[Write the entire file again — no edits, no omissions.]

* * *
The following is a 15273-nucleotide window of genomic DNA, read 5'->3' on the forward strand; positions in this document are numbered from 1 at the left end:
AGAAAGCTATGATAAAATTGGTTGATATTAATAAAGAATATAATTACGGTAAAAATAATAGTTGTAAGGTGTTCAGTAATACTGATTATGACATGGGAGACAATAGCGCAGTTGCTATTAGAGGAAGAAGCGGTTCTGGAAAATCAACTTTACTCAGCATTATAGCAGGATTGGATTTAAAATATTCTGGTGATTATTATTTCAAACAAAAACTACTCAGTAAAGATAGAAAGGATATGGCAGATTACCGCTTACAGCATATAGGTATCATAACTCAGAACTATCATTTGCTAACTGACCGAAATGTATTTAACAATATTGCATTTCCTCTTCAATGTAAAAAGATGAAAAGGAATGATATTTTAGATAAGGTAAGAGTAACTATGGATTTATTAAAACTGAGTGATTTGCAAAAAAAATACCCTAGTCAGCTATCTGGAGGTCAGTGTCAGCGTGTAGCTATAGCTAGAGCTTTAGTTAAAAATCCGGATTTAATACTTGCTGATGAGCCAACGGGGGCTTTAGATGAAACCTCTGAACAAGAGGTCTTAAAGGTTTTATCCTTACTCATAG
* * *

The following is a 15273-nucleotide window of genomic DNA, read 5'->3' on the forward strand; positions in this document are numbered from 1 at the left end:
AGAAAGCTATGATAAAATTGGTTGATATTAATAAAGAATATAATTACGGTAAAAATAATAGTTGTAAGGTGTTCAGTAATACTGATTATGACATGGGAGACAATAGCGCAGTTGCTATTAGAGGAAGAAGCGGTTCTGGAAAATCAACTTTACTCAGCATTATAGCAGGATTGGATTTAAAATATTCTGGTGATTATTATTTCAAACAAAAACTACTCAGTAAAGATAGAAAGGATATGGCAGATTACCGCTTACAGCATATAGGTATCATAACTCAGAACTATCATTTGCTAACTGACCGAAATGTATTTAACAATATTGCATTTCCTCTTCAATGTAAAAAGATGAAAAGGAATGATATTTTAGATAAGGTAAGAGTAACTATGGATTTATTAAAACTGAGTGATTTGCAAAAAAAATACCCTAGTCAGCTATCTGGAGGTCAGTGTCAGCGTGTAGCTATAGCTAGAGCTTTAGTTAAAAATCCGGATTTAATACTTGCTGATGAGCCAACGGGGGCTTTAGATGAAACCTCTGAACAAGAGGTCTTAAAGGTTTTATCCTTACTCATAG